Zog I, (Oct 8 1895 – April 9, 1961) was King of Albania from 1928 to 1939. He was previously Prime Minister of Albania (1922 - 1924) and the first President of Albania (1925 - 1928). He studied at the Galatasaray College in Istanbul, Turkey. Upon his father's death in about 1911, Zog at age sixteen became governor of Mat. As a young man during the First World War, he volunteered on the side of Austria-Hungary. He was detained in Vienna in 1917 and 1918 and in Rome in 1918 and 1919 before returning to Albania in 1919.
Upon his return, Zogu became involved in the political life of the fledgling Albanian government that had been created in the wake of the First World War. He became leader of a major reformist party, and his political supporters included many southern landowners and northern nobles, along with merchants, industrialists, and intellectuals. During the early 1920s, Zog served as Governor of Shkodër (1920-1), Minister of Interior (March-November 1920, 1921-1924), and chief of the Albanian Military (1921-1922).
Zog was officially elected to the post of President of Albania by the Constituent Assembly on January 21, 1925, taking office on February 1. His government followed a staunch Western European model.
The reforms included the building of the country's infrastructure, the indigenization of religious bodies, prohibitions against cruelty to animals, etc. Zogu's principal ally during this period was Italy, which loaned his government funds in exchange for a greater influence over Albanian policy.
On September 1, 1928 Zog was crowned King Zog I of the Albanians (Mbret i Shqiptarëve - in Albanian) and Field Marshal of the Royal Albanian Army.
Zog's mother was declared Queen Mother of Albania, and his brother and sisters took a Royal status as Prince and Princesses Zog.
kingdom's constitution forbade any Prince of the Royal House from serving as Prime Minister or a member of the Cabinet and contained provisions for the potential extinction of the Royal Family. The constitution also forbade the union of the Albanian throne with that of any other country. Under monarchy, the King of the Albanians, like the King of the Belgians, exercised Royal powers only after taking an oath before Parliament; Zogu himself swore an oath on both the Bible and the Quran following the policy of gradual nationalization and weakening of religions in Albania.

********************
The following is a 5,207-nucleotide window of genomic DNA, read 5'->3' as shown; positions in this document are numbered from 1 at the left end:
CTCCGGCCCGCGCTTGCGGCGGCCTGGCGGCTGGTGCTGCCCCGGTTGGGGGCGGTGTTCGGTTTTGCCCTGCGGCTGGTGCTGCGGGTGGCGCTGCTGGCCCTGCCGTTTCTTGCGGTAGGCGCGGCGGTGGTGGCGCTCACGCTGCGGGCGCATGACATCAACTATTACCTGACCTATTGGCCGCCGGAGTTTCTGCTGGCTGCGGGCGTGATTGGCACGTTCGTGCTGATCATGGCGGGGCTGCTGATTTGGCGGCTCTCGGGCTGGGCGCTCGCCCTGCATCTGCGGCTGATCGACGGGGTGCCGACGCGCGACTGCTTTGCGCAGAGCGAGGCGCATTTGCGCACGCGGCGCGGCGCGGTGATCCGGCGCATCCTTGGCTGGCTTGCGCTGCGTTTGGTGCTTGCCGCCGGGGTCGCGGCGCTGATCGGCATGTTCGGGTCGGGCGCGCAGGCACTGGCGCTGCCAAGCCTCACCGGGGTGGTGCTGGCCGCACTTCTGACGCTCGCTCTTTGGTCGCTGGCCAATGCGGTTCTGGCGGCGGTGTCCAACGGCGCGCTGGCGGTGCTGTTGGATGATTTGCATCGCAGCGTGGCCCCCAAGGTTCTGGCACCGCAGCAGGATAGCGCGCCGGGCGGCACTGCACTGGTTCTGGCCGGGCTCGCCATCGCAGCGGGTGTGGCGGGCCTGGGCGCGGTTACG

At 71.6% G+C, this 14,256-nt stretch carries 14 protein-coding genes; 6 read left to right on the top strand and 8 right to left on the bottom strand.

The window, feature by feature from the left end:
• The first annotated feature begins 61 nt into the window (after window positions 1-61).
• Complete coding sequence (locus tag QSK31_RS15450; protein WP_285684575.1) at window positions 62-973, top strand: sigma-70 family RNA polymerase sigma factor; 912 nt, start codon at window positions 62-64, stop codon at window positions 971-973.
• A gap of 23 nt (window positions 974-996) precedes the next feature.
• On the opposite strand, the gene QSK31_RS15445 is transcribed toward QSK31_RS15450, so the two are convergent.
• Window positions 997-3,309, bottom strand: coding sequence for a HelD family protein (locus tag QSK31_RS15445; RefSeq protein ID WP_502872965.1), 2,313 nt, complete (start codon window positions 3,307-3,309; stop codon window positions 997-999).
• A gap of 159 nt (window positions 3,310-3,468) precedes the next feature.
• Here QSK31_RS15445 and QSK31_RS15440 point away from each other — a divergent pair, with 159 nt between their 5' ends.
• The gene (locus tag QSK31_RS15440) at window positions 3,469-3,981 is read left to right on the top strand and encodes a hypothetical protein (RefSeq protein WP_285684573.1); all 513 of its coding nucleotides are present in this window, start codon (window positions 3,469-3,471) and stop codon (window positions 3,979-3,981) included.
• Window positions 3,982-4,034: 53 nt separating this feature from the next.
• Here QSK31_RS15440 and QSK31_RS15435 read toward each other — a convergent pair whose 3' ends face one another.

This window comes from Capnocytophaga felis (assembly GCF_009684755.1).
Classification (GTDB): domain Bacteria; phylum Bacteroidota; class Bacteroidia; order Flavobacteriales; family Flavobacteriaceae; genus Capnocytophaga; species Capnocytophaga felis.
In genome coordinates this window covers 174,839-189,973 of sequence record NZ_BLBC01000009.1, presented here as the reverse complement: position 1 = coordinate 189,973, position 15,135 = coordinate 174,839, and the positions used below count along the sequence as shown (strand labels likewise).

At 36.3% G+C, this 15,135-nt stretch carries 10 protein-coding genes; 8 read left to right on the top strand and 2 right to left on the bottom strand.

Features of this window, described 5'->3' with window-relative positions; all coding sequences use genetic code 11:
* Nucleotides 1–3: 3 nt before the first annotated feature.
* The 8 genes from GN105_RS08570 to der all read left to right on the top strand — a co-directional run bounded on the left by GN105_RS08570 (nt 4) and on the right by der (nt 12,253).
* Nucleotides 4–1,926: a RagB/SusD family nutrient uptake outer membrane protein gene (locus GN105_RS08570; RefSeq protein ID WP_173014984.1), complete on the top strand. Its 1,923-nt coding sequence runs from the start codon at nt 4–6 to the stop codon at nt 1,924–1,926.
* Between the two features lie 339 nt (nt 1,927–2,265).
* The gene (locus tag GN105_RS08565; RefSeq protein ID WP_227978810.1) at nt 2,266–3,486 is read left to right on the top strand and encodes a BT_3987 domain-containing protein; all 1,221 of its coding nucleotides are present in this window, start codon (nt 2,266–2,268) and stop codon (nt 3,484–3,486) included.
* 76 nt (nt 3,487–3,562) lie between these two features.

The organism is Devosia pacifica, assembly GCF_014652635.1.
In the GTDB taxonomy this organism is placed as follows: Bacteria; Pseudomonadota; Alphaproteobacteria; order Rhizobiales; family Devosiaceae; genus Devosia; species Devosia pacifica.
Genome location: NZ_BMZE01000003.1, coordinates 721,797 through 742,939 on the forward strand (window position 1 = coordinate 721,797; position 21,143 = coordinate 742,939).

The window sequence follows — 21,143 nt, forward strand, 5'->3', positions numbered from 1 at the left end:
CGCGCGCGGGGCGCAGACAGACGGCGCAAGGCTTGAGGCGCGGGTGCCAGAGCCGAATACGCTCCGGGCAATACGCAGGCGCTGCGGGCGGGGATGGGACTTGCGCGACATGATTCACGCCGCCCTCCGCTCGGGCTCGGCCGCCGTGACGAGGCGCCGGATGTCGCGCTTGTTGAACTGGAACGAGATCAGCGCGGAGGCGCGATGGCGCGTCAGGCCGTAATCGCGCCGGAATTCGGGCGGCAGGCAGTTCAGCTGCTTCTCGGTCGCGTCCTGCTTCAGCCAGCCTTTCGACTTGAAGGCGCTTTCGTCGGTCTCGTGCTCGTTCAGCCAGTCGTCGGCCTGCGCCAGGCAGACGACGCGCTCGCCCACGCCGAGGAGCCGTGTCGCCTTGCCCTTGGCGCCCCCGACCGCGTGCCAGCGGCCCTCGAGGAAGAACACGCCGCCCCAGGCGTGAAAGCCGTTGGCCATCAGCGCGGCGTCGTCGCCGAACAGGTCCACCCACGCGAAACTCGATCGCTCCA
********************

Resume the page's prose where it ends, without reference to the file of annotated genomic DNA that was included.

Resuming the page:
In 1929 the monarchy abolished Islamic law in Albania, adopting in its place a civil code based on Swiss Law. Religious schools were gradually closed throughout the country, especially in the south where the Orthodox Church engaged in anti-Albanian propaganda and activities in a process of assimilating Albanians into Greeks.
In April 1938, Zogu married Countess Geraldine de Nagy-Apponyi, a Roman Catholic aristocrat who was half-Hungarian and half-American. Their only child, HRH Crown Prince Leka, was born in Albania on April 5, 1939. Two days after the birth of his son and heir, on Good Friday - April 7, 1939, Mussolini's Italy invaded Albania. The country's small army was no match for the Italian motorized regiments, therefore the government and monarch did not resort to war, and fled the country instead. Mussolini declared Albania a protectorate under Italy's King Victor Emmanuel III. Zogu and his family were forced into exile.
While in France, the Royal Family survived the German air raid during the invasion, reputedly because the entourage was travelling in a Mercedes-Benz identical to Adolf Hitler's, which in fact had been a wedding present from the German dictator. The royal family settled in England, and in 1946 in Egypt at the behest of King Farouk, an Albanian by origin, until the latter was overthrown.
Zogu finally chose to make his home in France, living the lifestyle favoured by exiled monarchs, that of the Riviera recluse. Zogu passed away in Hospital Foch, Suresnes, Hauts-de-Seine, on April 9, 1961 at the age of 65. His grave is now found at the Thiais cemetery near Paris
On Zogu's death his son Leka was pronounced H.M. King Leka of the Albanians by the exiled Albanian community, while the country was under Hoxha's regime. His widow, Queen Geraldine, died of natural causes in 2002 at the age of 87 in a military hospital in Tirana, Albania.
During World War II, the royalist resistance in northern Albania was largely ineffective. While the Albanian establishment mostly opted for collaboration with Germany, it was the partisans helped by the West who took control of the country. They were able to defeat the royalist and nationalist forces as the war ended.
Zogu attempted to reclaim his throne after the war. Sponsored by the same Western countries that had formerly helped the communists, some forces loyal to Zogu attempted to mount invasions but were continually ambushed due to intelligence sent to the Soviet Union by British spy Kim Philby. However, Albania now had a communist government led by Enver Hoxha who remained in power for 45 years. After the fall of communism a referendum conducted in 1997 proposed to restore the monarchy in the person of Zogu's son, Leka Zogu. The official results stated that about two-thirds of voters favoured a continued republican government.
Tirana's central avenue has since been renamed by the current Albanian government to "Bulevardi Zogu I" in honor of the King.